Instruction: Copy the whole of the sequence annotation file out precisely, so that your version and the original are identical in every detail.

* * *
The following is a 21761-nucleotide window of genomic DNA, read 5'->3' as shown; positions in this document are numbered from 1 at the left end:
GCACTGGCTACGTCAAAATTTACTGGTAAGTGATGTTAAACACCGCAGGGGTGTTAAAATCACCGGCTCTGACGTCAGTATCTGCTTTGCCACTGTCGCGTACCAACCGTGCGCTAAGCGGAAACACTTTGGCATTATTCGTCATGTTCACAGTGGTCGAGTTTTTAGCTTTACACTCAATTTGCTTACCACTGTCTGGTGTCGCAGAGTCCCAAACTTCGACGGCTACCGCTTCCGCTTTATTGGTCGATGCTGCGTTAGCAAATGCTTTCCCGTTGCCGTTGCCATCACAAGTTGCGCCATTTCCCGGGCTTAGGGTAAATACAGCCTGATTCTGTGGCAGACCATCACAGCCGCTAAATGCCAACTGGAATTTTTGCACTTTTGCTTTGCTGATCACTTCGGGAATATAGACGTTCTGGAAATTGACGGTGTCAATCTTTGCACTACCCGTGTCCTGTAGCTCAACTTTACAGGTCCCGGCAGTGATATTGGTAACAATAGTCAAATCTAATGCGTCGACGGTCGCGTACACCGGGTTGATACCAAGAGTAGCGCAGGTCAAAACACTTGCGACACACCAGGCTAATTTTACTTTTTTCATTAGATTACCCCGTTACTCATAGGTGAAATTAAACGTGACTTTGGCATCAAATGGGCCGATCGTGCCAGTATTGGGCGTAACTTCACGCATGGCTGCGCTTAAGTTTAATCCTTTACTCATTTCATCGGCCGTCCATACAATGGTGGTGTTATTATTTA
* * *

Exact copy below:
The following is a 21761-nucleotide window of genomic DNA, read 5'->3' as shown; positions in this document are numbered from 1 at the left end:
GCACTGGCTACGTCAAAATTTACTGGTAAGTGATGTTAAACACCGCAGGGGTGTTAAAATCACCGGCTCTGACGTCAGTATCTGCTTTGCCACTGTCGCGTACCAACCGTGCGCTAAGCGGAAACACTTTGGCATTATTCGTCATGTTCACAGTGGTCGAGTTTTTAGCTTTACACTCAATTTGCTTACCACTGTCTGGTGTCGCAGAGTCCCAAACTTCGACGGCTACCGCTTCCGCTTTATTGGTCGATGCTGCGTTAGCAAATGCTTTCCCGTTGCCGTTGCCATCACAAGTTGCGCCATTTCCCGGGCTTAGGGTAAATACAGCCTGATTCTGTGGCAGACCATCACAGCCGCTAAATGCCAACTGGAATTTTTGCACTTTTGCTTTGCTGATCACTTCGGGAATATAGACGTTCTGGAAATTGACGGTGTCAATCTTTGCACTACCCGTGTCCTGTAGCTCAACTTTACAGGTCCCGGCAGTGATATTGGTAACAATAGTCAAATCTAATGCGTCGACGGTCGCGTACACCGGGTTGATACCAAGAGTAGCGCAGGTCAAAACACTTGCGACACACCAGGCTAATTTTACTTTTTTCATTAGATTACCCCGTTACTCATAGGTGAAATTAAACGTGACTTTGGCATCAAATGGGCCGATCGTGCCAGTATTGGGCGTAACTTCACGCATGGCTGCGCTTAAGTTTAATCCTTTACTCATTTCATCGGCCGTCCATACAATGGTGGTGTTATTATTTA